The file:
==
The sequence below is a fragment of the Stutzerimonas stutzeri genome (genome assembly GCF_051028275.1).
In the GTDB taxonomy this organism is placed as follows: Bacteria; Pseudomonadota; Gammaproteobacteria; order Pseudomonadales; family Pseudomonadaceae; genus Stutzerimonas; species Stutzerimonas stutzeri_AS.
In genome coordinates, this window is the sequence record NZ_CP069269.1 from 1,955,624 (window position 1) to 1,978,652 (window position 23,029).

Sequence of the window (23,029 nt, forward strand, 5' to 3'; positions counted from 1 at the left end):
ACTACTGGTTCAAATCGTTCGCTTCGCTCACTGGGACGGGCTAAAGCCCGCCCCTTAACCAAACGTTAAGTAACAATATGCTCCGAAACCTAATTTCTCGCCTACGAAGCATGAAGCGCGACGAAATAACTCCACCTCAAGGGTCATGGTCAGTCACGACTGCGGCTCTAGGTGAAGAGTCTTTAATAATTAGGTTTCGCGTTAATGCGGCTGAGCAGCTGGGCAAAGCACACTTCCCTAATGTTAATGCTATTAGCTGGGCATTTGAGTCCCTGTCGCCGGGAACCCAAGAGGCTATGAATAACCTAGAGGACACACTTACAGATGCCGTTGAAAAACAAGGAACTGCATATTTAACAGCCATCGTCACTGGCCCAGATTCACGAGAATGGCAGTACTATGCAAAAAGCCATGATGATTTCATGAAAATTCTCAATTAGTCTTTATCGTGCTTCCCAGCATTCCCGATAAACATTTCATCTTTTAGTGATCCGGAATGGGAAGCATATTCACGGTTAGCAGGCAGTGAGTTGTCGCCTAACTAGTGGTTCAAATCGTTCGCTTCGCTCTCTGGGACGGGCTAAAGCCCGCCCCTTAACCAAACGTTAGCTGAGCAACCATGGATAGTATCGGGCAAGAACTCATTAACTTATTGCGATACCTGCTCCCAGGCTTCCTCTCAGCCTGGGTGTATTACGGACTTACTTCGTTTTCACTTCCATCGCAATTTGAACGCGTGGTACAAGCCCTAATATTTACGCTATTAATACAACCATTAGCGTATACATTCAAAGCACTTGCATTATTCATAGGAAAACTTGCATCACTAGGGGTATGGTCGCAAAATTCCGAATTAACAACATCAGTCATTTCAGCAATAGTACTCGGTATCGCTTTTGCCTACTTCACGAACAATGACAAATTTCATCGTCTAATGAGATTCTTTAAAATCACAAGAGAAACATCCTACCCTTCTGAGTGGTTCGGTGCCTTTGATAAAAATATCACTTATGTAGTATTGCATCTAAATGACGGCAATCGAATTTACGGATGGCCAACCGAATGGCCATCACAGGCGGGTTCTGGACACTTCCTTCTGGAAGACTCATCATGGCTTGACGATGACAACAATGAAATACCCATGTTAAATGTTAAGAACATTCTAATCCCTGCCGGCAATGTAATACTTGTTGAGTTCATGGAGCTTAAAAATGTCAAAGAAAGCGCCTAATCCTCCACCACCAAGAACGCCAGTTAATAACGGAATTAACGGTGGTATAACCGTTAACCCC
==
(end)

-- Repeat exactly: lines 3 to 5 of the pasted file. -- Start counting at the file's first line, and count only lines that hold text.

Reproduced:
In genome coordinates, this window is the sequence record NZ_CP069269.1 from 1,955,624 (window position 1) to 1,978,652 (window position 23,029).

Sequence of the window (23,029 nt, forward strand, 5' to 3'; positions counted from 1 at the left end):
ACTACTGGTTCAAATCGTTCGCTTCGCTCACTGGGACGGGCTAAAGCCCGCCCCTTAACCAAACGTTAAGTAACAATATGCTCCGAAACCTAATTTCTCGCCTACGAAGCATGAAGCGCGACGAAATAACTCCACCTCAAGGGTCATGGTCAGTCACGACTGCGGCTCTAGGTGAAGAGTCTTTAATAATTAGGTTTCGCGTTAATGCGGCTGAGCAGCTGGGCAAAGCACACTTCCCTAATGTTAATGCTATTAGCTGGGCATTTGAGTCCCTGTCGCCGGGAACCCAAGAGGCTATGAATAACCTAGAGGACACACTTACAGATGCCGTTGAAAAACAAGGAACTGCATATTTAACAGCCATCGTCACTGGCCCAGATTCACGAGAATGGCAGTACTATGCAAAAAGCCATGATGATTTCATGAAAATTCTCAATTAGTCTTTATCGTGCTTCCCAGCATTCCCGATAAACATTTCATCTTTTAGTGATCCGGAATGGGAAGCATATTCACGGTTAGCAGGCAGTGAGTTGTCGCCTAACTAGTGGTTCAAATCGTTCGCTTCGCTCTCTGGGACGGGCTAAAGCCCGCCCCTTAACCAAACGTTAGCTGAGCAACCATGGATAGTATCGGGCAAGAACTCATTAACTTATTGCGATACCTGCTCCCAGGCTTCCTCTCAGCCTGGGTGTATTACGGACTTACTTCGTTTTCACTTCCATCGCAATTTGAACGCGTGGTACAAGCCCTAATATTTACGCTATTAATACAACCATTAGCGTATACATTCAAAGCACTTGCATTATTCATAGGAAAACTTGCATCACTAGGGGTATGGTCGCAAAATTCCGAATTAACAACATCAGTCATTTCAGCAATAGTACTCGGTATCGCTTTTGCCTACTTCACGAACAATGACAAATTTCATCGTCTAATGAGATTCTTTAAAATCACAAGAGAAACATCCTACCCTTCTGAGTGGTTCGGTGCCTTTGATAAAAATATCACTTATGTAGTATTGCATCTAAATGACGGCAATCGAATTTACGGATGGCCAACCGAATGGCCATCACAGGCGGGTTCTGGACACTTCCTTCTGGAAGACTCATCATGGCTTGACGATGACAACAATGAAATACCCATGTTAAATGTTAAGAACATTCTAATCCCTGCCGGCAATGTAATACTTGTTGAGTTCATGGAGCTTAAAAATGTCAAAGAAAGCGCCTAATCCTCCACCACCAAGAACGCCAGTTAATAACGGAATTAACGGTGGTATAACCGTTAACCCC